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Here's my attempt:

Let $𝒙 = (x_1, x_2, x_3)$ and $𝒚 = (y_1, y_2, y_3)$

The cross product of $𝒙, 𝒚$ is $𝒙⨯𝒚=(x_2y_3-x_3y_2, x_3y_1 - x_1y_3, x_1y_2 - x_2y_1)$

And linear independence of $𝒙, 𝒚$ means that if $a𝒙 + b𝒚 = 0$, then $a = b = 0$, i.e. $a(x_1, x_2, x_3) + b(x_1, x_2, x_3) = 0 ⇒ a = b = 0$

So if cross product is nonzero, then $ x_2y_3-x_3y_2 + x_3y_1 - x_1y_3 + x_1y_2 - x_2y_1 ≠ 0, i.e. x_1(y_2-y_3)+x_2(y_3-y_1) + x_3(y_1 - y_2) ≠ 0$

And then I'm just getting confused.

I can't seem to connect the two in a formal proof.

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  • $\begingroup$ Quite possibly it's not available but this follows immediately from the identity $|{\bf x} \times {\bf y}| = |{\bf x}|\,|{\bf y}| \sin \theta$, where $\theta \in [0, \frac{\pi}{2}]$ is the angle between $\bf x$ and $\bf y$. $\endgroup$ – Travis Willse Feb 12 '15 at 0:59
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Your problem is equivalent to the following:

$x$ and $y$ are linearly dependent iff $x\times y=(0,0,0)$.

To prove this assume first that $x$ and $y$ are linearly dependent, i.e. there is some $a\in\mathbb R$ such that $x=ay$. Then it is easy to see that $x\times y=(0,0,0)$ (just plug in).

For the converse assume now that $x\times y=(0,0,0)$. Then $x_2y_3=x_3y_2$, $x_3y_1=x_1y_3$ and $x_1y_2=x_2y_1$. If $y\neq0$, then one entry is $\neq0$, say $y_3\neq0$. Then $x_2=\frac{x_3y_2}{y_3}$, $x_1=\frac{x_3y_1}{y_3}$. Thus, $(x_1,x_2,x_3)=\frac{x_3}{y_3}\cdot(y_1,y_2,y_3)$, so $x$ and $y$ are linearly dependent.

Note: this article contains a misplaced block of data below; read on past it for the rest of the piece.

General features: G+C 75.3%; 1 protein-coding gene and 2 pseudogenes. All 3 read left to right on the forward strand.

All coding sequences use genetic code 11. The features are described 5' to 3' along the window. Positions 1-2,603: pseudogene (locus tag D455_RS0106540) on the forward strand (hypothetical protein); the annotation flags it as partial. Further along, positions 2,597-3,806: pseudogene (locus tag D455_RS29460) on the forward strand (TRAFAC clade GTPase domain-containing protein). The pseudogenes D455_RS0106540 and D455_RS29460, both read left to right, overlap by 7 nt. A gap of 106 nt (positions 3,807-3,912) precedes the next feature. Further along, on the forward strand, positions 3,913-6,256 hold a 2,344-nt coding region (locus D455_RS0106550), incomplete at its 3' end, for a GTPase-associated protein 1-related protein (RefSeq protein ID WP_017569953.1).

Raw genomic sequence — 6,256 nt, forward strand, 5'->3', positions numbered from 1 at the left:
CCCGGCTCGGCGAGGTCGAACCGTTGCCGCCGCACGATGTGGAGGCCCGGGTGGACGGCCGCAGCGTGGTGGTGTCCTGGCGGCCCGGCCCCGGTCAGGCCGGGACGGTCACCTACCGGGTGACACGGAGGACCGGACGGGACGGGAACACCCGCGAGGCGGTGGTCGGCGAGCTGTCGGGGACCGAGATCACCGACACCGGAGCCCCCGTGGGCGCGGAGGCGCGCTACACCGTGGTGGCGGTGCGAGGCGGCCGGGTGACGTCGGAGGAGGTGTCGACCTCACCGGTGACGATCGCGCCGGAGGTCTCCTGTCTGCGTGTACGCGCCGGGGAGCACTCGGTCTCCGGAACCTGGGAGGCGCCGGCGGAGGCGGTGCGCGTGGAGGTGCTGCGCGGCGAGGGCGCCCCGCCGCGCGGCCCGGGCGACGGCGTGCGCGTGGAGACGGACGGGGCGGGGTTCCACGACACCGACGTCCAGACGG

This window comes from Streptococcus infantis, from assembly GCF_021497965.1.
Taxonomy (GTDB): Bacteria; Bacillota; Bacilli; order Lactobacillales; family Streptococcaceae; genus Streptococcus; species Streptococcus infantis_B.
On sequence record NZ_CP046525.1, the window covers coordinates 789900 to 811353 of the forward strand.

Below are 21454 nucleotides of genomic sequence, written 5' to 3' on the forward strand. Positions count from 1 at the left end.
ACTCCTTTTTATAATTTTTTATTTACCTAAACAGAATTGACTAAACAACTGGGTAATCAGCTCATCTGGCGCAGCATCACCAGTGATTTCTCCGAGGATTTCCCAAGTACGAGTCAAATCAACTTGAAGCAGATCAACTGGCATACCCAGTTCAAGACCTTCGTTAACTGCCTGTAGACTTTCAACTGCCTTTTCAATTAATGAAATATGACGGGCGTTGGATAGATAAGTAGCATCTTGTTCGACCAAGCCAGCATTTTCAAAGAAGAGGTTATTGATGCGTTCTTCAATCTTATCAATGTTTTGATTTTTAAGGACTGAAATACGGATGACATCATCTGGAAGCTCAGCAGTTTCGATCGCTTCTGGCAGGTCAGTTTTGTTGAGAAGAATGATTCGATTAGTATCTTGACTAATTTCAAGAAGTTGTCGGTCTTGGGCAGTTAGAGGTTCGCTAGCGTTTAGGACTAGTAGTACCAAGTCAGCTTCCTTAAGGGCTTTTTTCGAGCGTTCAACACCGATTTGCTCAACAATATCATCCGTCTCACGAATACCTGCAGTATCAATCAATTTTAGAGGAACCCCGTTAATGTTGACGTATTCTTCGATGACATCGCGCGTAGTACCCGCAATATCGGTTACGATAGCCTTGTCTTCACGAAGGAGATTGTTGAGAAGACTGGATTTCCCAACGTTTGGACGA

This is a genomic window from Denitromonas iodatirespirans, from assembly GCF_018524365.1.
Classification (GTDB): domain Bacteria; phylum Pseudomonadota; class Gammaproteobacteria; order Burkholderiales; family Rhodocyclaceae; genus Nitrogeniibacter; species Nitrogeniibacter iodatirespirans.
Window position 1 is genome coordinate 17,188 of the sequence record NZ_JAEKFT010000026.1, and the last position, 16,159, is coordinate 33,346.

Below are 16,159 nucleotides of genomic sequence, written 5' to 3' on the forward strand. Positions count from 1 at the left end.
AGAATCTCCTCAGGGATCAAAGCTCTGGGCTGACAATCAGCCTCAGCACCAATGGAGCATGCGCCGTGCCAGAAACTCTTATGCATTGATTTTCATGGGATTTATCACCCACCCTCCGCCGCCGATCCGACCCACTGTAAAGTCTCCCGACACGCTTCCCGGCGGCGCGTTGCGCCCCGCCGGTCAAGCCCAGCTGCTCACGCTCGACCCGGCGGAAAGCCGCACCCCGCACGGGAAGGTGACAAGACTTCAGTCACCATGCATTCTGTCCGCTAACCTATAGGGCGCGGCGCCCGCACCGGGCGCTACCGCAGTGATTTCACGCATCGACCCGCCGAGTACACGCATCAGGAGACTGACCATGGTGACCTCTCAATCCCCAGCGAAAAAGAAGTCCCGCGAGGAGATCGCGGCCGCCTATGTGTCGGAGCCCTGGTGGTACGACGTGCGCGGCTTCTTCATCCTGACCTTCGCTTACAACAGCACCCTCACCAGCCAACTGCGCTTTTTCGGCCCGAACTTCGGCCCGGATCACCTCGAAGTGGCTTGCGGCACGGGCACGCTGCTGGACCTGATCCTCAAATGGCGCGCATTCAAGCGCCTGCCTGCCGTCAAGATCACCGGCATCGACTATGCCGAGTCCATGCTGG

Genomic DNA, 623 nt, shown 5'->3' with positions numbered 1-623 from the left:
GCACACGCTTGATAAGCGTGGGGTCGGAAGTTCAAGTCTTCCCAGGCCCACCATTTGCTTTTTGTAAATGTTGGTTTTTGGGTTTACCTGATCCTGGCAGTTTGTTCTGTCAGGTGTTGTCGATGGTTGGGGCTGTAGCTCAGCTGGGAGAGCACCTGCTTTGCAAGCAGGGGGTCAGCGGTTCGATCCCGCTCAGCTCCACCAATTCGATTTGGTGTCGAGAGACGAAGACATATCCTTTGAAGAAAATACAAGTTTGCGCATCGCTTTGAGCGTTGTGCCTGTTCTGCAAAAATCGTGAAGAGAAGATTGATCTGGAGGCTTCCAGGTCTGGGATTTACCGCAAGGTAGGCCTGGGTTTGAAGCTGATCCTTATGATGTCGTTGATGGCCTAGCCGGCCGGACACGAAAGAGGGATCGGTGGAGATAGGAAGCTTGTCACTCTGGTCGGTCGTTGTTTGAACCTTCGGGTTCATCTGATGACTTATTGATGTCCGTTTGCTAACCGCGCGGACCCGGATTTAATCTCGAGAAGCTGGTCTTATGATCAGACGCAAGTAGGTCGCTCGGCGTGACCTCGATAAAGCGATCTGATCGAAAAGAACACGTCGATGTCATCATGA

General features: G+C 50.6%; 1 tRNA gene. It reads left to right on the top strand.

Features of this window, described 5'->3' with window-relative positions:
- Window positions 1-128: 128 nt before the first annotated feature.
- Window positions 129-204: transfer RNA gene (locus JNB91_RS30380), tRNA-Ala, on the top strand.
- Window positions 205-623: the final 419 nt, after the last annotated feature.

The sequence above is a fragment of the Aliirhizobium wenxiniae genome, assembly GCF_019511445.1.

Here is an alternative proof (for the converse) using the identity $v\cdot(x\times y)=\det(v,x,y)$ for each $v\in\mathbb R^3$, i.e. assume $x\times y=(0,0,0)$. Take a vector $v\notin\text{span}\{x,y\}$. If $x$ and $y$ were linearly independent, then $\{v,x,y\}$ were a basis of $\mathbb R^3$ and therefore $\det(v,x,y)\neq0$, contradicting $\det(v,x,y)=v\cdot(x\times y)=0$.

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If,$$ {\bf x} \times {\bf y} \neq 0 $$ Then, for any $$ a {\bf x} + b {\bf y} = 0 $$ We have, $$ (a {\bf x} + b {\bf y}) \times {\bf x} = 0 $$ $$ a ({\bf x} \times {\bf x}) + b ({\bf y} \times {\bf x}) = 0 $$ $$ 0 + b( {\bf y} \times {\bf x}) = 0 $$ Since, $ {\bf x} \times {\bf y} \neq 0 $, then there must be $b=0$.

Similarly, Let, $$ (a {\bf x} + b {\bf y}) \times {\bf y} = 0 $$ We have, $a=0$

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All the answers here are algebraic. Consider a more geometric approach. The area of a parallelogram spanned by the vectors v and w is given by the length of v x w. This is either a standard theorem or part of your definition of cross product. But if you need to prove it, it will be the bulk of the proof of your desired theorem as the rest is easy (see below).

If the area is zero, you can scale and rotate so that v and w lie in the xy-plane with v being a unit vector along the x axis. If you argue by continuity, you will be able to see the only case when the signed area is zero is when w is colinear with v.

If v and w are colinear, then you can simply compute the area and see it's zero.

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